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SELECTED LETTERS OF SALMON P. CHASE

To Charles Sumner.

CINCINNATI, Nov. 18, 1850.

MY DEAR SUMNER: Thanks for your note, and your excellent speech. The intelligence from Massachusetts is glorious. God grant that the friends of freedom may act wisely, harmoniously, and successfully, this winter, in Massachusetts and in Ohio! If they do our Free Democratic Representation in the Senate will be doubled. How it will rejoice my heart to welcome a Sumner or an Adams or a Phillips to the Senate from Massachusetts - especially a Sumner. And how glad would the Senator from Massachusetts be to meet a Giddings, a Tilden, or one of like spirits and political connexions from the Empire State of the Ordinances. Nothing will [prevent] but such mismanagement as may throw the Hunkers of the two old Parties into alliance. In Massachusetts, perhaps, they are better prepared for that than in Ohio. I regretted to see the name of Caleb Cushing among the returned to the Legislature. I, with you, fear mischief from him. He has forgotten his zeal of 1841 in favor of the Northern Institution of Freedom.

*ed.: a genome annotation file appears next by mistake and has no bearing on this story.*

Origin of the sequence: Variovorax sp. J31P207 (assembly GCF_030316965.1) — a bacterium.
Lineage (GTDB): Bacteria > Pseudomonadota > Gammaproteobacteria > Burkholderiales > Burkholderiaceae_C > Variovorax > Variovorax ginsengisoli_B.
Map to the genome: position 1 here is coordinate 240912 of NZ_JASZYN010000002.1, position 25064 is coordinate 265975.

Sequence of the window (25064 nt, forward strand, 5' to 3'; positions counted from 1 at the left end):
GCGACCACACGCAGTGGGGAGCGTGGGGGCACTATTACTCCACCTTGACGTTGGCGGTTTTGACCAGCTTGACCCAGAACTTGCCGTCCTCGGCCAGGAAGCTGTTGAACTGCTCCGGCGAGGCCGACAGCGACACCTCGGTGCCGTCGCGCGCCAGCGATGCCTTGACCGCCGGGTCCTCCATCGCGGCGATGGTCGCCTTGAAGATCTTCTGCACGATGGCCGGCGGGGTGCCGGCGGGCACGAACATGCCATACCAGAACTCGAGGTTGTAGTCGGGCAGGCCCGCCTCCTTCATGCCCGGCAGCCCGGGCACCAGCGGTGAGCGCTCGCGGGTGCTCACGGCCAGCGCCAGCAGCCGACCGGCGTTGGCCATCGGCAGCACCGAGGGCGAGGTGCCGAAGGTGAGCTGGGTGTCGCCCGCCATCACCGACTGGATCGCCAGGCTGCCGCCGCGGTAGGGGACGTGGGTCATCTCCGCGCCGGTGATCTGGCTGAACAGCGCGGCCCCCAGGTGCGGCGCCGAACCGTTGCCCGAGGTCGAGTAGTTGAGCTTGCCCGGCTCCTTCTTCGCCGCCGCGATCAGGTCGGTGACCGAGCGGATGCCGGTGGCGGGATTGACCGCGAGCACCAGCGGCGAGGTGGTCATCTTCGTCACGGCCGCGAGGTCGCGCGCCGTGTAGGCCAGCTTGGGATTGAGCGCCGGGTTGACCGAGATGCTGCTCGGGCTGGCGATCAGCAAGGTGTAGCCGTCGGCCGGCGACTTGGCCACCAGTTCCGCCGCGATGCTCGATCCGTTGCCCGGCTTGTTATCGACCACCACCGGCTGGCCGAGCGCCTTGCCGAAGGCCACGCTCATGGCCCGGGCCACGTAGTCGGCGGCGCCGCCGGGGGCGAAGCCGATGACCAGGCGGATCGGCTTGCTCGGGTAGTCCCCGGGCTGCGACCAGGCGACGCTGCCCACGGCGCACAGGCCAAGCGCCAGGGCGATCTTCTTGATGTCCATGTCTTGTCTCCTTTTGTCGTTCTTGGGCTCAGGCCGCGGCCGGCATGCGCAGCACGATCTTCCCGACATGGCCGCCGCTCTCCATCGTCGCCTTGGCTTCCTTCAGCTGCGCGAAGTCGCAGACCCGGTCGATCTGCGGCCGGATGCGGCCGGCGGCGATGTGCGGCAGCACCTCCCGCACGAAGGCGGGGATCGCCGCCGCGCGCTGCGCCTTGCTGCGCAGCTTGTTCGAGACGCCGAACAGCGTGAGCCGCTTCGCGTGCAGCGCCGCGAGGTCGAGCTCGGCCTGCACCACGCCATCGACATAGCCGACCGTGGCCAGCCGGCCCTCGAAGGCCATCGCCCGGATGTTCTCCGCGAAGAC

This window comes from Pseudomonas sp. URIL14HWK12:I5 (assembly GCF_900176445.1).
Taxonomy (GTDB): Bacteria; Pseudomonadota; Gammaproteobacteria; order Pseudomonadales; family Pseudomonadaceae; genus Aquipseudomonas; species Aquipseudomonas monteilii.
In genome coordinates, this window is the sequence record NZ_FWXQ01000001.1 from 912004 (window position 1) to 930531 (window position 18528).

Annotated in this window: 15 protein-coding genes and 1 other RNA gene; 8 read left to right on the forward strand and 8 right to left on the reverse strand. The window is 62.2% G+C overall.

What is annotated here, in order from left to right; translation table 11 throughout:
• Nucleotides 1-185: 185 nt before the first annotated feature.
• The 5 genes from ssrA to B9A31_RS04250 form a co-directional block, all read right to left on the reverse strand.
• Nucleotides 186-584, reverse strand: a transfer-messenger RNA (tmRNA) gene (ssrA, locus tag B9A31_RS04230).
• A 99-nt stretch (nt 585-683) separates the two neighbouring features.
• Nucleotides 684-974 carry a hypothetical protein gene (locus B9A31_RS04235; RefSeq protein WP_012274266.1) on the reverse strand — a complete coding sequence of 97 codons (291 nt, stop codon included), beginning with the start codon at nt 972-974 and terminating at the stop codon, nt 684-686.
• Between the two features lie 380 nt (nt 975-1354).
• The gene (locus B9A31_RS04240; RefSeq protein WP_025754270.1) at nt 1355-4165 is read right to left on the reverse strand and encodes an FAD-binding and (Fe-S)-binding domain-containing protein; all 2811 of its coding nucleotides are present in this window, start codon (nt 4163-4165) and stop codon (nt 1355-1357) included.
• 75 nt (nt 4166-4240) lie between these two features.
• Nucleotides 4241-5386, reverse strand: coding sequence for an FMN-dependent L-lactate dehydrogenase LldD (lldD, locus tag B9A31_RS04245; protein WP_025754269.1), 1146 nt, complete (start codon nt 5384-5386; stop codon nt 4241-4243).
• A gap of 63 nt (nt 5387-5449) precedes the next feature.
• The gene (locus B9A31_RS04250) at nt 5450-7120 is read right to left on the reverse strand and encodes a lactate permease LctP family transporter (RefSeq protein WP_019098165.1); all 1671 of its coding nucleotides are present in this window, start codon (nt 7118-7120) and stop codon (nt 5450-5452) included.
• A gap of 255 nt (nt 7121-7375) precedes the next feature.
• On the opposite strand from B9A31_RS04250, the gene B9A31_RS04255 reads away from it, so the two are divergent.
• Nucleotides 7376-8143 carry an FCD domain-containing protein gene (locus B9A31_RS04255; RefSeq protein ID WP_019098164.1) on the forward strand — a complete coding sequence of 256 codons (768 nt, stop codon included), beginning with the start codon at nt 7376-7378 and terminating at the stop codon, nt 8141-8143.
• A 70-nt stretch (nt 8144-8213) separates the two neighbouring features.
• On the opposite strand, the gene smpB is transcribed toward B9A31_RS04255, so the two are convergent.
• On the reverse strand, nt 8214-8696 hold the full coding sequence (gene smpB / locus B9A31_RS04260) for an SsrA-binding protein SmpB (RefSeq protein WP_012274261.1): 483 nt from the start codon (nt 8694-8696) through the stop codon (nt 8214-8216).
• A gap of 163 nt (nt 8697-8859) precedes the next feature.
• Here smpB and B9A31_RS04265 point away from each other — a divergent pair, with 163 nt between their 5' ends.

The Union meeting here was a miserable failure. No men of high character and general influence partook in it. The People are against the [illegible] Measures of Congress. The fugitives defend themselves. One a few days ago, some forty miles from this, shot his pursuer dead. Another would have dealt a like fate to his but for the interposition of handcuffs or some hard material in the pocket. There is no peace except in the denationalization of slavery.
Ever yours,
* * * [A postscript of one line torn in the MS.]

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